One of the hottest topics of 2017, GDPR will come into force on 25th May 2018. As well as impacting business in general, GDPR signals significant changes in the world of digital marketing.
The new data protection regulations will hugely affect the way in which marketers collect, process and utilise data. As a result, organisations that advertise online are quickly learning how to navigate the new regulations while still executing well-thought out campaigns that resonate with their target audience.
There is no doubt that GDPR will bring new challenges for marketers, but that is not to say that savvy digital marketers cannot capitalise on these changes.
Though they may seem restrictive, the new data protection regulations will give marketers a far better understanding of how prospects want their data to be used, meaning that, although audiences may shrink, they will become more targeted, consisting of data subjects that have a keener interest in the collateral and content that marketers want to put in front of them.
Integrated AR on Social Media
Both Augmented Reality and Virtual Reality were hot topics in the digital marketing world in 2017; unsurprisingly, these new technologies are set to evolve over the next 12 months.
It’s no secret that our mobiles are becoming more and more integral to everyday life and with the vast majority of users accessing social media via their mobile or tablet – it makes perfect sense for social apps to integrate with AR. This opens multiple (virtual!) doors for brands to better engage with their prospects at the perfect time; using their location to show them relevant, sponsored, AR content.
A Boost in Brand Purpose
There was a growth and somewhat pivotal change in brand purpose in 2017, with the likes Tesco, Procter & Gamble and Audi among those who took a stand – and arguably a risk – by putting social issues at the heart of their advertising.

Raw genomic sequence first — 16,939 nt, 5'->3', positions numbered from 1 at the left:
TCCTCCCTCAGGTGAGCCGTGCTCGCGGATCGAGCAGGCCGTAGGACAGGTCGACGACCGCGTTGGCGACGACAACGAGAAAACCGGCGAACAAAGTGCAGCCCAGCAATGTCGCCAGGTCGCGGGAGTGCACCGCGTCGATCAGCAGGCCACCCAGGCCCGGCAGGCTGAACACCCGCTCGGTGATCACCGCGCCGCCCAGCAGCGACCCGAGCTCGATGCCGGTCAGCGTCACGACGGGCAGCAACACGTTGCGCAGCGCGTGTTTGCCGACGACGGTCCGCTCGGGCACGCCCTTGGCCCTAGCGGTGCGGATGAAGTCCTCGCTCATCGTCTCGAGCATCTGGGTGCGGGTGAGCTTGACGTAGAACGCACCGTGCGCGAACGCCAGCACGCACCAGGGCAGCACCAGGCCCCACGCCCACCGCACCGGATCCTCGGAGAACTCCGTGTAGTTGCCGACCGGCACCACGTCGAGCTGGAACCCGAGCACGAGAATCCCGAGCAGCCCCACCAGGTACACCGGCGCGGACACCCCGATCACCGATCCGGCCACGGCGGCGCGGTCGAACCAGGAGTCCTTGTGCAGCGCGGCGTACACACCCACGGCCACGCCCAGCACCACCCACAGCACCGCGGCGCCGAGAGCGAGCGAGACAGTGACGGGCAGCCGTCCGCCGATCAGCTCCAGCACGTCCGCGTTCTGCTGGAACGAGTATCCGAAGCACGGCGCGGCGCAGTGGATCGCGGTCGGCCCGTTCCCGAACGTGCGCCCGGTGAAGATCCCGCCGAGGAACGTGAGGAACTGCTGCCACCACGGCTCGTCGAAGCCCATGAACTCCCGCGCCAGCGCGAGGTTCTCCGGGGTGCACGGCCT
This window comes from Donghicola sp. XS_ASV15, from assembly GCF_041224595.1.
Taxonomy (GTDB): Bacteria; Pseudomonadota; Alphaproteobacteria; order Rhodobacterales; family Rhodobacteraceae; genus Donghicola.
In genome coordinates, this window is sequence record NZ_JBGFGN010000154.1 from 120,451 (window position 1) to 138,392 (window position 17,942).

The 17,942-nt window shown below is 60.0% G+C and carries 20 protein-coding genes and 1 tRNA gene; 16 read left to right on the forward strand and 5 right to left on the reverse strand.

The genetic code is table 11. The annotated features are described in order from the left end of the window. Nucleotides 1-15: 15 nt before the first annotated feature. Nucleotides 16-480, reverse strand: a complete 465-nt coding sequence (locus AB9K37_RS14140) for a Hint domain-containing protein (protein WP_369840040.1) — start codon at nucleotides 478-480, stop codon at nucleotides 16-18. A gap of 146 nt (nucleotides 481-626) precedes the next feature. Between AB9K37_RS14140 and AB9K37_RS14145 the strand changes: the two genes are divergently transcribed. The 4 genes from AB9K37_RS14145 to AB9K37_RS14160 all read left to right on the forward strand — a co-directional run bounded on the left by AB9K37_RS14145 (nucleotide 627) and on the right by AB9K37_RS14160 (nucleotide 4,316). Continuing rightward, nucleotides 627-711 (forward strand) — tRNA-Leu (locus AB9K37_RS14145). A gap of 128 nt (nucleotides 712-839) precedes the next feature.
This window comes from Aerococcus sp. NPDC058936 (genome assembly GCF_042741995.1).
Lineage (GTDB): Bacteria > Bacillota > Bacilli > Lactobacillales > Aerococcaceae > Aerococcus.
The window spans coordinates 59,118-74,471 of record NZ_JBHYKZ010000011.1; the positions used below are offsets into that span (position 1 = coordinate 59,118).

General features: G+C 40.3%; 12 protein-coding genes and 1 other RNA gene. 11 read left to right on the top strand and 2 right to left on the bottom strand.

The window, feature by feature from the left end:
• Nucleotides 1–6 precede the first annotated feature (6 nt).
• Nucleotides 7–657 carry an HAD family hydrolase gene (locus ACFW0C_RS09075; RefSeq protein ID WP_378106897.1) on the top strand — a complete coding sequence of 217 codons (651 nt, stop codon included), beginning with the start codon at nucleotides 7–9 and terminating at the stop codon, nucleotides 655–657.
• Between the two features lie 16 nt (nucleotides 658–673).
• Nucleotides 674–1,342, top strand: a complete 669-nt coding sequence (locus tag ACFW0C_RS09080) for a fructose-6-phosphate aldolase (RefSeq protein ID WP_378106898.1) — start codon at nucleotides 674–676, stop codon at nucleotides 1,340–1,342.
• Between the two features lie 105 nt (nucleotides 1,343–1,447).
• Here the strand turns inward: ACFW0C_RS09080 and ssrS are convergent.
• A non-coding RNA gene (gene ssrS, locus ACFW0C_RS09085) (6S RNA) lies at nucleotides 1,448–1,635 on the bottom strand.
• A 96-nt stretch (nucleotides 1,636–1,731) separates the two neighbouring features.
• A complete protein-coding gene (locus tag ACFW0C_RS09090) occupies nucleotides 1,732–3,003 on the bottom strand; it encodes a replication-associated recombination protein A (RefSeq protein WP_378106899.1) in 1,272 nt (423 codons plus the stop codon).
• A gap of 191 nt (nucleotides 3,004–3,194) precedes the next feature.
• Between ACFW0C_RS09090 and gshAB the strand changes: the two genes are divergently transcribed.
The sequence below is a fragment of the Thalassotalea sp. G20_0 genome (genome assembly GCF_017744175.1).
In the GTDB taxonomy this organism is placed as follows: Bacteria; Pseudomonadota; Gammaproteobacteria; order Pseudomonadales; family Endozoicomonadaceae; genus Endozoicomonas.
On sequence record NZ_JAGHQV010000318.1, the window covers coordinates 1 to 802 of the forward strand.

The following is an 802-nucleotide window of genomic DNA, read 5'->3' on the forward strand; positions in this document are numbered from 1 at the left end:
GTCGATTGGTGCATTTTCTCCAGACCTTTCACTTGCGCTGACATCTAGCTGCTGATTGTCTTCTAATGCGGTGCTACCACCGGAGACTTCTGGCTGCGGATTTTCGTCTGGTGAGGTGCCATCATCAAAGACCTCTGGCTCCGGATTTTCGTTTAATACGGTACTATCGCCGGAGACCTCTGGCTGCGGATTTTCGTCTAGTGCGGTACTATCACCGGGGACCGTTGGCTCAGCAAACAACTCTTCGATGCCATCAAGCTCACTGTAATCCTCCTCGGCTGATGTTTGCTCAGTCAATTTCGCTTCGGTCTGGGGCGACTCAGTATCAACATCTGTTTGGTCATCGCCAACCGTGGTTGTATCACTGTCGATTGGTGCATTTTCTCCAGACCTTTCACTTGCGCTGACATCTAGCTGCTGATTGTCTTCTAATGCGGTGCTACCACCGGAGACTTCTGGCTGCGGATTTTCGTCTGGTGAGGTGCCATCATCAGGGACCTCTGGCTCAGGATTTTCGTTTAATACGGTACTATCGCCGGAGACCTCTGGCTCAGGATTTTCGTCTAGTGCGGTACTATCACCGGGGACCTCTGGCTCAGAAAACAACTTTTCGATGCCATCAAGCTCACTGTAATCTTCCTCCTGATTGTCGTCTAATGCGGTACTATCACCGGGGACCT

In our now highly politicised world, people expect more from the brands they engage with. Turning up a brand’s political voice can advance brand awareness, popularity and purpose, but it must not be approached clumsily (we’re looking at you, Pepsi).
Though native advertising is nothing new – with companies spending billions on native ads every year – 2018 will see more advertisements nestled into content that your target audience is already consuming.
Companies aiming to increase their reach, boost brand awareness and obtain more promising engagement stats can benefit from new forms of native advertising; using social media, mobile and video to embed branded content and capture engaged and relevant prospects.
Marketing to Generation Z
2017 was peppered with various articles discussing the love/hate relationship between marketers and millennials, but with the New Year comes a new challenge: Generation Z. The UK’s youngest generation (born after 1996) consists of tech-savvy consumers who have been raised in an age of digital transformation.
By 2020, 40% of all consumers are expected to be Gen Zers; in order to capture this new and challenging audience, marketers will need to fully understand and utilise Generation Z’s reception of ads. Having seen approximately 200,000 marketing messages before their 15th birthday, the average Gen Z prospect has a strong filter for promotional content and marketing collateral.
While we can expect mobile marketing and video content to remain strong, marketers need to think carefully when creating unique campaigns to be heard above the noise.